CHULA VISTA, CA. – Many Southwestern College students have vivid memories of the Mexican drug violence in the region, and its impact was evident recently when Director Charles Minn screened one of his films, “¿Es el Chapo?”
Students packed the auditorium earlier this month to watch the film projected on the big screen. Some students were there for classes, some were there to catch a free movie and some were there to learn more about a person they are far too familiar with – infamous Mexican drug lord Joaquín “El Chapo” Guzmán.
Eighty minutes later the screening ended, the lights turned up, and students raised their hands waiting to be called on by Minn . Students wanted to hear about his time in Mexico filming the documentary and if he ever felt his life was in danger.
“I guess there was risk,” said Minn. “But not pursuing a part of the story because of that risk would compromise my role as a filmmaker.”
More hands rose as Minn elaborated on the making of the film. A student in the audience wanted to hear more about a scene where Minn and his crew visit Guzman’s hometown of La Tuna, Mexico. Minn and crew walk right up to Guzman’s house with seemingly no guards, security or disruption.
“We easily could have been eliminated that day,” Minn said. “My crew are the bravest people in the world.”
Minn added more detail about that section of the film,saying they had worked behind the scenes with local officials to have a somewhat safe situation in which to film.
Some students provided personal experiences about the drug war to Minn and the audience. Applause broke out after each emotional story was shared.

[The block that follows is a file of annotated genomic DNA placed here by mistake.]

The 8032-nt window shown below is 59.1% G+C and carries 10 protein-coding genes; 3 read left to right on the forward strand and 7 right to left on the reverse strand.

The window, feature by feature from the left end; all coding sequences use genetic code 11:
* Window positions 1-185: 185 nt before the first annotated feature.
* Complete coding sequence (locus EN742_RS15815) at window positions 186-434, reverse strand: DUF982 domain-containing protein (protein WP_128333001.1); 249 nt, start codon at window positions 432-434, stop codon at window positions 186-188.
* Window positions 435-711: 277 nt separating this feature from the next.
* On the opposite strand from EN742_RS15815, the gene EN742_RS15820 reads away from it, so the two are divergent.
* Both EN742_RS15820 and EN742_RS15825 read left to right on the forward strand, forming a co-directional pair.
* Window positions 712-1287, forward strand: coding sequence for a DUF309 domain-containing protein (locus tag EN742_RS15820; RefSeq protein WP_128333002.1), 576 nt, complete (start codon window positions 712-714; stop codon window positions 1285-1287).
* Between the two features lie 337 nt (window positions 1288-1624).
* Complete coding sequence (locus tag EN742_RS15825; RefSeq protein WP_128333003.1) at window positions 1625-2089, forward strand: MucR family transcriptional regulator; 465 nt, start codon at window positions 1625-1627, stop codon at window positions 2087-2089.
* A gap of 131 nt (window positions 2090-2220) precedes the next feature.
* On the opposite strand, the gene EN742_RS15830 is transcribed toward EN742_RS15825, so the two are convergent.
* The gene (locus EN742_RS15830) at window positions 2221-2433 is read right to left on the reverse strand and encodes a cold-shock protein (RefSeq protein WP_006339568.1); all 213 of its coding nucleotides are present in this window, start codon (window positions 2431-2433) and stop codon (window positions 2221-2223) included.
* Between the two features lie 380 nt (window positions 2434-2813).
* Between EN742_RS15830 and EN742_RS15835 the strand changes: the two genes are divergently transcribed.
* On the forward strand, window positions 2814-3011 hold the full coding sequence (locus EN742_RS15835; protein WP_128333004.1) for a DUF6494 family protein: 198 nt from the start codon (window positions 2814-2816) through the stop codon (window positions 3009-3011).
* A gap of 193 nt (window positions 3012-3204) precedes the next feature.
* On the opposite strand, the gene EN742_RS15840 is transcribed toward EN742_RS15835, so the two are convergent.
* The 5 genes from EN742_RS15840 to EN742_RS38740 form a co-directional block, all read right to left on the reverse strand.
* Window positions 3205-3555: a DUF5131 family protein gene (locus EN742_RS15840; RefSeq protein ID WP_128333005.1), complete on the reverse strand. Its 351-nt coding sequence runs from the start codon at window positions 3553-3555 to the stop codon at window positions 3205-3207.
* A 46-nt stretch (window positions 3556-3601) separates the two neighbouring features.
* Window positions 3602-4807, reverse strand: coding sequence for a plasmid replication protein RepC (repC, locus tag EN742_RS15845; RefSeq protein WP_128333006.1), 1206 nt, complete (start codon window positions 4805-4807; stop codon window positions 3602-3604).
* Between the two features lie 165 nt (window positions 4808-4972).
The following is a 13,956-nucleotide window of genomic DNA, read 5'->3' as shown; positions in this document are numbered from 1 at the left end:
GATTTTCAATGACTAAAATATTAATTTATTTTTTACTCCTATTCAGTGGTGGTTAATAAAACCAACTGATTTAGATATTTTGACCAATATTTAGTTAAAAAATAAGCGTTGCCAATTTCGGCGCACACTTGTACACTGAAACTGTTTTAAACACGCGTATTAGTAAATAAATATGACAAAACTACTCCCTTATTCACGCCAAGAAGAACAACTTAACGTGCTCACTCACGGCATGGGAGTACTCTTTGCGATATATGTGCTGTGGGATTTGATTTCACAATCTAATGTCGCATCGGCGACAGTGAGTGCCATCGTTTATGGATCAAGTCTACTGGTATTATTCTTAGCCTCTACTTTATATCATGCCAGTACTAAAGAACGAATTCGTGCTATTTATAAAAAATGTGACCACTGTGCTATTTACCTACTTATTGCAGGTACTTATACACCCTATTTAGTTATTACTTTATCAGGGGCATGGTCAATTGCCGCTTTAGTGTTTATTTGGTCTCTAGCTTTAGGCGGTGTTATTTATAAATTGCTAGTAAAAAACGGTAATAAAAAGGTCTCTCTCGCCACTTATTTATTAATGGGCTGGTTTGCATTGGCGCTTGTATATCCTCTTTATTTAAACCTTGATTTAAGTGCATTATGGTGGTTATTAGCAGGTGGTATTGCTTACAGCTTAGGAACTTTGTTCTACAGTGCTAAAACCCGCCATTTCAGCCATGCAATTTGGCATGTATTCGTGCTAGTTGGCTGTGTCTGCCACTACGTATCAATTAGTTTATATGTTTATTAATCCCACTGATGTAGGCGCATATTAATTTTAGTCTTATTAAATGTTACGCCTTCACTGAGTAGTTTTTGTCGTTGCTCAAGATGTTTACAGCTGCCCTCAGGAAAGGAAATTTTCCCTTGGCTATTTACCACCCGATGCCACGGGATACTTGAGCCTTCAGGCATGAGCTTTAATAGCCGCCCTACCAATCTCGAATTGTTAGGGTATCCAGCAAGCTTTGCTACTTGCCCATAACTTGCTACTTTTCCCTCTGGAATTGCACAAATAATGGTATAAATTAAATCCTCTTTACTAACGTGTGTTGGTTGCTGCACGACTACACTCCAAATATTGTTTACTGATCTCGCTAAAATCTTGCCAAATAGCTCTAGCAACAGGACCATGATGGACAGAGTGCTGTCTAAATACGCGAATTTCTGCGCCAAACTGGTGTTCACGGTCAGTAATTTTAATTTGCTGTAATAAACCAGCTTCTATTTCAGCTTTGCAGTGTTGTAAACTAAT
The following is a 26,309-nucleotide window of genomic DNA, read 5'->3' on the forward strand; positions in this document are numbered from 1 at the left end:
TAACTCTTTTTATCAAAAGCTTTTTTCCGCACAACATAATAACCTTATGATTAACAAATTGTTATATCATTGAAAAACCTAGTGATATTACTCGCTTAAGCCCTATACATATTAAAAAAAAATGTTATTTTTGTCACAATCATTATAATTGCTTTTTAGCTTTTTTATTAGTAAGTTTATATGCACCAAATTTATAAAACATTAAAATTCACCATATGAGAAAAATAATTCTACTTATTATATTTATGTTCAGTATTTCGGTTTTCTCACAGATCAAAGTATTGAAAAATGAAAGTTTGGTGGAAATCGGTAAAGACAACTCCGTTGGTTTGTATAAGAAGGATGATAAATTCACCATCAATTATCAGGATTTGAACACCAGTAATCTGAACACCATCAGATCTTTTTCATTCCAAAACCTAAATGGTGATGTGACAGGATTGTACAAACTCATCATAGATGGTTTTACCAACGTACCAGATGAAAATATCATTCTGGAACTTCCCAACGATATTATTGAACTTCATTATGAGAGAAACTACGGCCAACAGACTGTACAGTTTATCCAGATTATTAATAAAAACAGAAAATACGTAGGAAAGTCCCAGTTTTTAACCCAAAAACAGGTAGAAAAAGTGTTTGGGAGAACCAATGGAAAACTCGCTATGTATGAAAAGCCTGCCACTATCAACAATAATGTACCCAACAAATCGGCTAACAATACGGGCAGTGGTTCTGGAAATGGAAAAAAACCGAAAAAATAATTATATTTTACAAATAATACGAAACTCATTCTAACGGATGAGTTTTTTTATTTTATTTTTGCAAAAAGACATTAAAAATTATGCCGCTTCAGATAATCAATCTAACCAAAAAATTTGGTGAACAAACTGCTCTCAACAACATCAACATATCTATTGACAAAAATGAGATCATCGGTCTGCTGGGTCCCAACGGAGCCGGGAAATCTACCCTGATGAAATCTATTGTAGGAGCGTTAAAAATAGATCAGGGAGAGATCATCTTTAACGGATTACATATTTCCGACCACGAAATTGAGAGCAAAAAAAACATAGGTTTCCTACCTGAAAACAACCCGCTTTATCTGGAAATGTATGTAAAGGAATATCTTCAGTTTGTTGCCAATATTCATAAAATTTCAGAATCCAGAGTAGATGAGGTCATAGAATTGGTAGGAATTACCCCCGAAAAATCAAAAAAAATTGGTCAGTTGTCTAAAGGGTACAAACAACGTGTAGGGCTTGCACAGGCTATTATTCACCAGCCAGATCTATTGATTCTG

“¿Es el Chapo?” dives into the world of Mexico after drug lord Joaquín “El Chapo” Guzmán is arrested in 2014. In the film, Minn travels around various cities in Mexico controlled by Guzman’s Sinaloa Cartel, Guzman’s hometown of La Tuna, and the popular tourist town of Mazatlán where Guzman was arrested in 2014.
Throughout the film, Minn polls citizens about whether they believe it was actually Guzman who was captured. Speculation of the authenticity of the arrest arose since Guzman was captured with no resistance. He usually has an armed guard and reportedly up to 200 people protecting him at all times.
At the time, a majority of the Mexican population did not believe it was Guzman who was captured, but rather a body double. The film showed many Mexican people praising Guzmán, saying he was everything the Mexican government was not-providing jobs, money and security to an impoverished area. The praise for Guzmán was strong even though he is estimated to be responsible for 60,000 deaths.
After the film was released, Guzmán escaped from the Mexican prison in which he was initially held. In January 2016, Guzmán was recaptured.
Minn was on campus not only to screen “¿Es el Chapo?,” but also to promote his newest film “Mexico’s Bravest Man,” which aired at the UltraStar Mission Valley Theater on April 10.
Photo: Director Charles Minn takes questions from Southwestern College students after a screening of “¿Es el Chapo?” his film about the capture of infamous Mexican drug lord Joaquín “El Chapo” Guzmán.